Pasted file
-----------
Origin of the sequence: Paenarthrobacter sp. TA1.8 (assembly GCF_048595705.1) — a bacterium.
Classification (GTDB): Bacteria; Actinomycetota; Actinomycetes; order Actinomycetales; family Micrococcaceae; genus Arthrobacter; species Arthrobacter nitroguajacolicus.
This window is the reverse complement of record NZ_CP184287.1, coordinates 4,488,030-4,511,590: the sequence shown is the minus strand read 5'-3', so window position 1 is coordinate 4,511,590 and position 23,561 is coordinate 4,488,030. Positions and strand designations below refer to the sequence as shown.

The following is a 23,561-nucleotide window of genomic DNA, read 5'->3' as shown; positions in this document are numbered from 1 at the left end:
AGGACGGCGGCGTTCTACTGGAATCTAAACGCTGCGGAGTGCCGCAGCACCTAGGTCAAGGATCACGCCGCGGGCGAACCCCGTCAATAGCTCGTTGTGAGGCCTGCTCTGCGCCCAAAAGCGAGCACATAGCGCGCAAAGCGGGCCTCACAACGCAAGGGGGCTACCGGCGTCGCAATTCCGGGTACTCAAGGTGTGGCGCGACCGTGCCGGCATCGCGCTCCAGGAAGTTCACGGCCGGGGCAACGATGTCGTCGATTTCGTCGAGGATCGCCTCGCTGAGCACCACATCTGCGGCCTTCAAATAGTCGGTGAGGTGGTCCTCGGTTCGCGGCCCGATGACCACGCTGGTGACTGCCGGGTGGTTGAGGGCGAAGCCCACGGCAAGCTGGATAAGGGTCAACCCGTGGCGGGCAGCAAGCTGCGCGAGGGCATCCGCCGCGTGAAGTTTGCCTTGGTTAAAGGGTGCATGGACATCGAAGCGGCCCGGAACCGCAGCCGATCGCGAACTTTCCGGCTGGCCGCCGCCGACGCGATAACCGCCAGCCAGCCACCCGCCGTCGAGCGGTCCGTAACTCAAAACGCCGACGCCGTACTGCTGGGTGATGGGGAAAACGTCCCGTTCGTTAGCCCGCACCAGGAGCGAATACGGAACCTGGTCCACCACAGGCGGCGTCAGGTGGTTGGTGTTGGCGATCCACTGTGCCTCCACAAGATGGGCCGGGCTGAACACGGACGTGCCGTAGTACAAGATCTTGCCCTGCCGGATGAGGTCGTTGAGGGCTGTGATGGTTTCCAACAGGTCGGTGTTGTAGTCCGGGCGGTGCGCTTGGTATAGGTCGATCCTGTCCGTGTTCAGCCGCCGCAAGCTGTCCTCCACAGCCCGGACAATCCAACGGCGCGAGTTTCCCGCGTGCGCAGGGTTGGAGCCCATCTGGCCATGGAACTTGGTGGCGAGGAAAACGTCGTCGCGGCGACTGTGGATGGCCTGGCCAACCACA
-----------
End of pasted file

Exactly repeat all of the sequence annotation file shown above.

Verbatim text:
Origin of the sequence: Paenarthrobacter sp. TA1.8 (assembly GCF_048595705.1) — a bacterium.
Classification (GTDB): Bacteria; Actinomycetota; Actinomycetes; order Actinomycetales; family Micrococcaceae; genus Arthrobacter; species Arthrobacter nitroguajacolicus.
This window is the reverse complement of record NZ_CP184287.1, coordinates 4,488,030-4,511,590: the sequence shown is the minus strand read 5'-3', so window position 1 is coordinate 4,511,590 and position 23,561 is coordinate 4,488,030. Positions and strand designations below refer to the sequence as shown.

The following is a 23,561-nucleotide window of genomic DNA, read 5'->3' as shown; positions in this document are numbered from 1 at the left end:
AGGACGGCGGCGTTCTACTGGAATCTAAACGCTGCGGAGTGCCGCAGCACCTAGGTCAAGGATCACGCCGCGGGCGAACCCCGTCAATAGCTCGTTGTGAGGCCTGCTCTGCGCCCAAAAGCGAGCACATAGCGCGCAAAGCGGGCCTCACAACGCAAGGGGGCTACCGGCGTCGCAATTCCGGGTACTCAAGGTGTGGCGCGACCGTGCCGGCATCGCGCTCCAGGAAGTTCACGGCCGGGGCAACGATGTCGTCGATTTCGTCGAGGATCGCCTCGCTGAGCACCACATCTGCGGCCTTCAAATAGTCGGTGAGGTGGTCCTCGGTTCGCGGCCCGATGACCACGCTGGTGACTGCCGGGTGGTTGAGGGCGAAGCCCACGGCAAGCTGGATAAGGGTCAACCCGTGGCGGGCAGCAAGCTGCGCGAGGGCATCCGCCGCGTGAAGTTTGCCTTGGTTAAAGGGTGCATGGACATCGAAGCGGCCCGGAACCGCAGCCGATCGCGAACTTTCCGGCTGGCCGCCGCCGACGCGATAACCGCCAGCCAGCCACCCGCCGTCGAGCGGTCCGTAACTCAAAACGCCGACGCCGTACTGCTGGGTGATGGGGAAAACGTCCCGTTCGTTAGCCCGCACCAGGAGCGAATACGGAACCTGGTCCACCACAGGCGGCGTCAGGTGGTTGGTGTTGGCGATCCACTGTGCCTCCACAAGATGGGCCGGGCTGAACACGGACGTGCCGTAGTACAAGATCTTGCCCTGCCGGATGAGGTCGTTGAGGGCTGTGATGGTTTCCAACAGGTCGGTGTTGTAGTCCGGGCGGTGCGCTTGGTATAGGTCGATCCTGTCCGTGTTCAGCCGCCGCAAGCTGTCCTCCACAGCCCGGACAATCCAACGGCGCGAGTTTCCCGCGTGCGCAGGGTTGGAGCCCATCTGGCCATGGAACTTGGTGGCGAGGAAAACGTCGTCGCGGCGACTGTGGATGGCCTGGCCAACCACA